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TEXTILE FIBRES/INTRO


source: www.encyclopedia.com/
html/f1/fiber.asp


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textile fibres

Many different fibres are known to be usable; some 40 of these are of commercial importance, and others are of local or specialised use...

  • Fibres may be classified as either natural or synthetic.
    The natural fibres may be further classed according to origin as animal, vegetable, or inorganic fibres;


  • Animal fibres are composed chiefly of proteins; they include silk, wool, and goat hair (known as mohair), llama and alpaca, vicuņa, camel, horse, rabbit, beaver, hog, badger, sable, and other animals.


  • Vegetable fibres are composed chiefly of cellulose and may be classed as short fibres, e.g., cotton and kapok; or long fibres, including flax (used to produce linen), hemp, Manila hemp, istle, ramie, sisal hemp, and Spanish moss.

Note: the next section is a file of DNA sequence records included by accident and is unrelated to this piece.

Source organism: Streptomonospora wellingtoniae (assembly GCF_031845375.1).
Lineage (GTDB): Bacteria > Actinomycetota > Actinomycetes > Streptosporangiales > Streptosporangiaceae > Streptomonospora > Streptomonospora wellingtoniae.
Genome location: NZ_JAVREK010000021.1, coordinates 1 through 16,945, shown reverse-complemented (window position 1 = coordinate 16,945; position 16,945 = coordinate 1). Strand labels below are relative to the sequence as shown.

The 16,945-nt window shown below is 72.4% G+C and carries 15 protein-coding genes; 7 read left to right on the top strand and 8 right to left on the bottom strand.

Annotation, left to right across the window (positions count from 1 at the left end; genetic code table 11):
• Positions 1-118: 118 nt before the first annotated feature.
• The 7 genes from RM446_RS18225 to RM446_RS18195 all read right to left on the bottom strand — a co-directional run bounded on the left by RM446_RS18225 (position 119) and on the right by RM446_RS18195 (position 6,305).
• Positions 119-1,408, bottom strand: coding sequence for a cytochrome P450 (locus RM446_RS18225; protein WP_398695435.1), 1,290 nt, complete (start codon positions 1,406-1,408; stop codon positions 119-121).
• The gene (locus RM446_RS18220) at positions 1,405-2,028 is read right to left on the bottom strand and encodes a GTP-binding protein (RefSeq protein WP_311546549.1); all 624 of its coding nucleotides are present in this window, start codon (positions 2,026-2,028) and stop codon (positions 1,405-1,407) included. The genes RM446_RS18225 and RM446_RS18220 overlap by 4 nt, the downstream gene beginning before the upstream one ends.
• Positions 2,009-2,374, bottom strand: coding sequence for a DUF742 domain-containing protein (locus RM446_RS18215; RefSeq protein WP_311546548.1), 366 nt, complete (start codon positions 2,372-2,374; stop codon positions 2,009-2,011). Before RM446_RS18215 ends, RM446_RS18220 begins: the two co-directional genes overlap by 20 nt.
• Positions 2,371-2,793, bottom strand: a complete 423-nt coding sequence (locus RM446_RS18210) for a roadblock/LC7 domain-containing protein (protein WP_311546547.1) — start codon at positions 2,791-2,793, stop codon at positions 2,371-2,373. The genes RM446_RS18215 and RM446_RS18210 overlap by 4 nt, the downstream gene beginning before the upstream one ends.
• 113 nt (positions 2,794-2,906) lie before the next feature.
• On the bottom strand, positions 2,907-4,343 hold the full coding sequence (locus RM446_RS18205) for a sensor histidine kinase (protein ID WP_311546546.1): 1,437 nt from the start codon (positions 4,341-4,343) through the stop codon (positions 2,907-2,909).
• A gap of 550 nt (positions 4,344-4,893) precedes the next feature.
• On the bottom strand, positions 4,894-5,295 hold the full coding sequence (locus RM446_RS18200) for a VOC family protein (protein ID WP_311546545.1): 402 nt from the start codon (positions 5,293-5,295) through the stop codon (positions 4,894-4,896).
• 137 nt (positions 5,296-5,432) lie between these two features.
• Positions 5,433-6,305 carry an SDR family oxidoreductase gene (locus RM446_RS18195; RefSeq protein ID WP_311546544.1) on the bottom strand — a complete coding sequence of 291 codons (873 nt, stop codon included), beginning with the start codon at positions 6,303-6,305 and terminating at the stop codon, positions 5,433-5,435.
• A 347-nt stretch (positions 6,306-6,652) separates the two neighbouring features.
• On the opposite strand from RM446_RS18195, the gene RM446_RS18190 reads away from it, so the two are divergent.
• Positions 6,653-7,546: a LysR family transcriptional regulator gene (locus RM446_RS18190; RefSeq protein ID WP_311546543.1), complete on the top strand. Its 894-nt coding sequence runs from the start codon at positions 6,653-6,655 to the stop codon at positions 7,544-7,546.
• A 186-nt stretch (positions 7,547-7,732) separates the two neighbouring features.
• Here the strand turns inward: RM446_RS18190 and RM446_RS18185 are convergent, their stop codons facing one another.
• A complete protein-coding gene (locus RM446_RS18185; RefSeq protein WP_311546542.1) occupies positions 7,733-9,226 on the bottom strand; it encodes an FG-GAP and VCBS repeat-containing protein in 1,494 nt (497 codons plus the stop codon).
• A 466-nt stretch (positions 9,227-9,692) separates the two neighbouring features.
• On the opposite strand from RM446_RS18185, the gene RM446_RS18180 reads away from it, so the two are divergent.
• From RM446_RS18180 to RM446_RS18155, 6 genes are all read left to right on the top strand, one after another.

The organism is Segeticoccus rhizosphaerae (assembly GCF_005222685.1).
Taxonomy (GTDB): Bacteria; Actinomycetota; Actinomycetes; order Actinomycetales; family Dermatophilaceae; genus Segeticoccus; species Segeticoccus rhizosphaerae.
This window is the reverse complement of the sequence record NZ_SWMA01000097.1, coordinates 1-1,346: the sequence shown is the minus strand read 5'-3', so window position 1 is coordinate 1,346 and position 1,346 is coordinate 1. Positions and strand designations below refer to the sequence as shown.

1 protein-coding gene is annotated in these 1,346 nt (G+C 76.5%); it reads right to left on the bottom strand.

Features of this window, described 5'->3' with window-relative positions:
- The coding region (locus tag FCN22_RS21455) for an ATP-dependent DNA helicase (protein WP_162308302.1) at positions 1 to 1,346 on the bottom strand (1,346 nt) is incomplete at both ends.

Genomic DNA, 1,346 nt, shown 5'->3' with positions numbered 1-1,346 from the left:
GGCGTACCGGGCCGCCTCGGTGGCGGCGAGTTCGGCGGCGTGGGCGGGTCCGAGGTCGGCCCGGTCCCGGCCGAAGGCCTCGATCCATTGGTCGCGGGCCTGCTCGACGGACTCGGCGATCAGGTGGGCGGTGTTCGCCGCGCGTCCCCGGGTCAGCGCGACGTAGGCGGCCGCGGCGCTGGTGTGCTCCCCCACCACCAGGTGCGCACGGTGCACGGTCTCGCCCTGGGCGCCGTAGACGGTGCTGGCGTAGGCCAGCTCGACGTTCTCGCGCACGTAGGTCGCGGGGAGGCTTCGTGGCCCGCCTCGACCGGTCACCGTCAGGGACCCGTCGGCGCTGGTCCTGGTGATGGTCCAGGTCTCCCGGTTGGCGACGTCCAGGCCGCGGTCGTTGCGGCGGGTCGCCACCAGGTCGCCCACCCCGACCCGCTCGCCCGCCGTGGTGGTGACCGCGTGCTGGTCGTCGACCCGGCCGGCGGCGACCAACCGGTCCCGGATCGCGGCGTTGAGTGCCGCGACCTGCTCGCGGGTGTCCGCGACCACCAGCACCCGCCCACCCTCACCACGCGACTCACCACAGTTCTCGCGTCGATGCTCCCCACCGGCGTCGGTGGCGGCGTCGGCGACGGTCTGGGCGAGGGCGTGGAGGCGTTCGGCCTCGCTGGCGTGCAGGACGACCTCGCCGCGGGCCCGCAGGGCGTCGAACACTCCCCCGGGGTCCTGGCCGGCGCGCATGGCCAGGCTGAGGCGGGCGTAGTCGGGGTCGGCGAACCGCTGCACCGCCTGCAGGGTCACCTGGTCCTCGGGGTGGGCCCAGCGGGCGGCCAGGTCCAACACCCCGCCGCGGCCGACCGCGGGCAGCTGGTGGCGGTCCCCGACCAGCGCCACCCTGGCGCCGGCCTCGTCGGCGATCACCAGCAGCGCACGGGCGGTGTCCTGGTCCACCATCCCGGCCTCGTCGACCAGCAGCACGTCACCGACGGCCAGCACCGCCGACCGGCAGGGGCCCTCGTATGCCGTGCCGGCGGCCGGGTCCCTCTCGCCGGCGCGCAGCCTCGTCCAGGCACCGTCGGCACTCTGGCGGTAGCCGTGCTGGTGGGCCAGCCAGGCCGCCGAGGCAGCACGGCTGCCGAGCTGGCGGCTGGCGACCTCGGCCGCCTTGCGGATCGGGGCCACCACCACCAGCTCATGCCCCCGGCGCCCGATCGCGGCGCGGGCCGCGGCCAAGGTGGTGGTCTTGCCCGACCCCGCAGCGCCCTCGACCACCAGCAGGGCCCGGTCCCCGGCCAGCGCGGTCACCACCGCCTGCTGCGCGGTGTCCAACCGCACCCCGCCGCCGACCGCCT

• The chief natural inorganic fibre is asbestos. Fibres are also derived from other inorganic substances that can be drawn into threads, e.g., metals (especially gold and silver).


  • Artificial fibres can be produced either by the synthesis of polymers (nylon) or by the alteration of natural fibres (rayon).

  • Here we will concentrate on general demand for textile fibres worldwide and on some of the natural ones: cotton, wool, hemp, silk and linen
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